” To tackle the problems that (Jancita ) Price and myself and all of us want to see fixed requires a more mature conversation.
This should start with focusing on the behaviour and not pointing the finger at “culture “.
The idea that abandonment of culture is the great hope for Aboriginal people is false, offensive, and dangerous.
We must connect our past, present, and future as we look to address these issues.”
Yingiya Guyula is a senior leader for the Liya-Dhalinymirr clan of the Djambarrpungu people within the Yolngu Nation.
He is an independent member of the Northern Territory parliament.
The efforts by Jacinta Price and others to blame Aboriginal culture for violence and abuse serve no one and achieve nothing positive.
The argument that Aboriginal culture is to blame for Aboriginal people being over-represented in cases of domestic and other forms of violence is wrong.
Our culture is who we are. We are inextricably part of our culture, our language, our customs, our spirituality, our worldview. Our law maintains our culture. To take these things away is to remove our identity.
It is a dangerous discussion because it is about the systematic dehumanisation of a group that might have catastrophic consequences.
Price wrote on this page about Yolngu law, but she is not a member of the Yolngu nation and she is not from Yolngu country. She has referred to an article titled Ngarra Law that has no authority.
It was written in English by one Yolngu elder and edited by a non-indigenous man who has no connection to, or authority, under Yolngu law, and was published in a journal no longer in print.
It was not supported by any other Yolngu leader or elder and was challenged by Yolngu leaders in meetings in Galiwin’ku, Ramingining and Maningrida in 2017 to dispute much of the content. We are disappointed about what has been written of our law.
I am not relying on anyone else for my understanding of my law. I am a djirrikaymirr (senior leader) and djungaya (manager) and djagamirr (caretaker) for many Yolngu law ceremonies, including a custodian of Ngarra rom (an institution of law). Our law is not merely a collection of crimes and punishments, it is a whole system of education, discipline and leadership that starts at a young age and continues for a lifetime.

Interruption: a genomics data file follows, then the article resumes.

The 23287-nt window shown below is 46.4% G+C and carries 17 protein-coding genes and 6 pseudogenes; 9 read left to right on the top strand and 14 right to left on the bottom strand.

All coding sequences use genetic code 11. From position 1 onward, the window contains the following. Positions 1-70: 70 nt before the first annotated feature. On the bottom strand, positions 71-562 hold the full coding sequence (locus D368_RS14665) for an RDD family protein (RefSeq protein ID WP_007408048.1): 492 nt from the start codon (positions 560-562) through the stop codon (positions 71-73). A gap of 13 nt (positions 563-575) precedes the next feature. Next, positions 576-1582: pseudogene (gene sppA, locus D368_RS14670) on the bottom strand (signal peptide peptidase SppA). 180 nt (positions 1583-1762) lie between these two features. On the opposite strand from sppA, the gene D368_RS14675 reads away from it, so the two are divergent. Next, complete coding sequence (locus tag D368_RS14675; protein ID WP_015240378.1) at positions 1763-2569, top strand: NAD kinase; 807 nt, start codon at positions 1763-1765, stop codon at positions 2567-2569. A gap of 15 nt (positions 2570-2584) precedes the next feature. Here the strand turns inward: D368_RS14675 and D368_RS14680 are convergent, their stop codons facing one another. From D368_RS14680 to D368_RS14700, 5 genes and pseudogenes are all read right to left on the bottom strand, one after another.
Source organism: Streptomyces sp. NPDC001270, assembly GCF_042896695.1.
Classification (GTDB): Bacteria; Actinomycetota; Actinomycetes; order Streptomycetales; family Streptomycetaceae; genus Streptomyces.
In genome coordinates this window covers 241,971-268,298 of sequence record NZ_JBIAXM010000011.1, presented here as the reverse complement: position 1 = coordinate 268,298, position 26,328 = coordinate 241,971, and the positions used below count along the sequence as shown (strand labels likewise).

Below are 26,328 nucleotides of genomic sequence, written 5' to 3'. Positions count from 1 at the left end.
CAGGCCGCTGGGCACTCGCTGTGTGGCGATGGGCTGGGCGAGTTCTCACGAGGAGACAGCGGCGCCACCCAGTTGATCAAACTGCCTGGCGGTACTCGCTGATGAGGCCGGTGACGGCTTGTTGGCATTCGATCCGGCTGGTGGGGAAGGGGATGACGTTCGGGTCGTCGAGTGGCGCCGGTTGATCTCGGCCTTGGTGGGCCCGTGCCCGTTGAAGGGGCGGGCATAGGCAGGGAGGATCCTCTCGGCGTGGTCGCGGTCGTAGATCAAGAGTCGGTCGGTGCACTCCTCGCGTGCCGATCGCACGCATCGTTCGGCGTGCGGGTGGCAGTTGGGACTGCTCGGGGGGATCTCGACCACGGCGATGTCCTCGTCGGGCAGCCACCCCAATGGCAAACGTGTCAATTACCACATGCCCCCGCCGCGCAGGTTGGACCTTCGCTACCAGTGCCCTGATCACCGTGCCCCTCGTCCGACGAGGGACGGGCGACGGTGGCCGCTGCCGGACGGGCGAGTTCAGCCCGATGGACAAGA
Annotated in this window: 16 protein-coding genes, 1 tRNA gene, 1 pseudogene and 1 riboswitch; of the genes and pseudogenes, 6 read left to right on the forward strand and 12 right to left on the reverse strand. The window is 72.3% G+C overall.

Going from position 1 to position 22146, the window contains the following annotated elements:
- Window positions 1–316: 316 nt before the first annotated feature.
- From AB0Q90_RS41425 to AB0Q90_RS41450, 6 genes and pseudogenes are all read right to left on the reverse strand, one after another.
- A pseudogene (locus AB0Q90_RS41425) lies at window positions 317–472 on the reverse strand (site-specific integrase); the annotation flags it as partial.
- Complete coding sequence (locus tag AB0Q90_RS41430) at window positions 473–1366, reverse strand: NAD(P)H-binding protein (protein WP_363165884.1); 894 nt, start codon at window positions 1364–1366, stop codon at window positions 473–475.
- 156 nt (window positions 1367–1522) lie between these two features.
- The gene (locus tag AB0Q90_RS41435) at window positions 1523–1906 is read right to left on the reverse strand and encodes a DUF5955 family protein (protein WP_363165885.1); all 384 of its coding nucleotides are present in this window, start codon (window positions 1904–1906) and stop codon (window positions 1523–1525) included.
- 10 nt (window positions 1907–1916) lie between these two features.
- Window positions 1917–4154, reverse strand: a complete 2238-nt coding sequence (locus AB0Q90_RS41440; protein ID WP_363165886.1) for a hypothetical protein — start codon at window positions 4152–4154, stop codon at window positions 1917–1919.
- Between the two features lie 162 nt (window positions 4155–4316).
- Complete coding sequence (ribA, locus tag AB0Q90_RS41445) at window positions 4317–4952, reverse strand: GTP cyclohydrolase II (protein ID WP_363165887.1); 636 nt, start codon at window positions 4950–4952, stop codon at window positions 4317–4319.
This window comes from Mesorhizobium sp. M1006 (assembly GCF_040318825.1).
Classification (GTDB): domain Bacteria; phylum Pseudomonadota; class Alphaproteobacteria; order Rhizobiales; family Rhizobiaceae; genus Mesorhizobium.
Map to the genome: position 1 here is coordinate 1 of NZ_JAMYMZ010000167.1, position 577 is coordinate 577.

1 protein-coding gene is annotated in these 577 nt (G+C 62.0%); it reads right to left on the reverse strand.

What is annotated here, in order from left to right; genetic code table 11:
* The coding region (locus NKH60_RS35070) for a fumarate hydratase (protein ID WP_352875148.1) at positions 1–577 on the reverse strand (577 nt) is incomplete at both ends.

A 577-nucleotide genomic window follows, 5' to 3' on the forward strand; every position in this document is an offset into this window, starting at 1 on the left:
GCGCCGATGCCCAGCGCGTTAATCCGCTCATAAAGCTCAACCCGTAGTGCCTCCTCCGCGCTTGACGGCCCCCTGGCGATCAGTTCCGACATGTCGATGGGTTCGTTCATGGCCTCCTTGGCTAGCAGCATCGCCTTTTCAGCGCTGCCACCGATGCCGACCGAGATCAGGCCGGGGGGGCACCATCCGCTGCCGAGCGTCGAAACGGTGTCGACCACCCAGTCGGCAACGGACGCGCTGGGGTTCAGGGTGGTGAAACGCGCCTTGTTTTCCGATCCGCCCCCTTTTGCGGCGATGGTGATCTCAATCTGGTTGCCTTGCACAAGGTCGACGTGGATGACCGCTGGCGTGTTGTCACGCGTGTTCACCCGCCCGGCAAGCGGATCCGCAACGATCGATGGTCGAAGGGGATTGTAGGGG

I know this not from reading an article but because I have been trained in this all my life. I was taught by my elders to keep true to the law. When I went away to school I was warned there would be many outside temptations (like alcohol, drugs, greed) and that I must hear the sound of clapsticks and feel the painting on my skin, that signifies living by discipline and a pathway to leadership.
This law system has kept alive and made strong a society that has existed since time began. But these are modern-day issues, they are new to us, and just as Western law has adjusted, we need the opportunity for our elders — men and women — to apply a modern Yolngu response. It’s up to us to do that. It must come from us.
It is clear that foreign solutions are not working for our people. Billions of dollars are spent each year trying to solve what others call the “Aboriginal problem”, but as the Intervention continues to evidence, this pathway is failing everyone.
It is a very sad thing that these days visitors to our communities see all of the outward signs of poverty and disadvantage. These should never be confused with our system of law and culture. Alcohol and drugs are not our culture; overcrowding is not our culture; unemployment and bored kids are not our culture; high rates of imprisonment are not our culture; poor health and suicide are not our culture; and family violence is not our culture. These are not a product of our culture, they are all the side-effects found in every society around the world that is affected by poverty, disadvantage, and colonisation.
As a senior leader, I need to be clear: the family violence that we are seeing in our communities is not lawful — it is breaking the law.
But we are also facing issues of alcohol and drug addictions, gambling addictions, high levels of unemployment, high levels of welfare dependency, and low levels of self-worth, and we must solve these issues too if we are to be successful.
If a visitor to our communities is fortunate enough to attend our ceremonies or live with us, they will see elders leading and organising and educating. They will see young men, fit and confident, humble and dedicated. They will see young women proud and strong. They will see small children everywhere learning and observing. This is our culture, it is full of healthy and vibrant life. At one point not so long ago, this was our everyday — where our communities were governed without outside influence.
To tackle the problems that Price and myself and all of us want to see fixed requires a more mature conversation. This should start with focusing on the behaviour and not pointing the finger at “culture”. The idea that abandonment of culture is the great hope for Aboriginal people is false, offensive, and dangerous. We must connect our past, present, and future as we look to address these issues.
Yingiya Guyula is a senior leader for the Liya-Dhalinymirr clan of the Djambarrpungu people within the Yolngu Nation. He is an independent member of the Northern Territory parliament.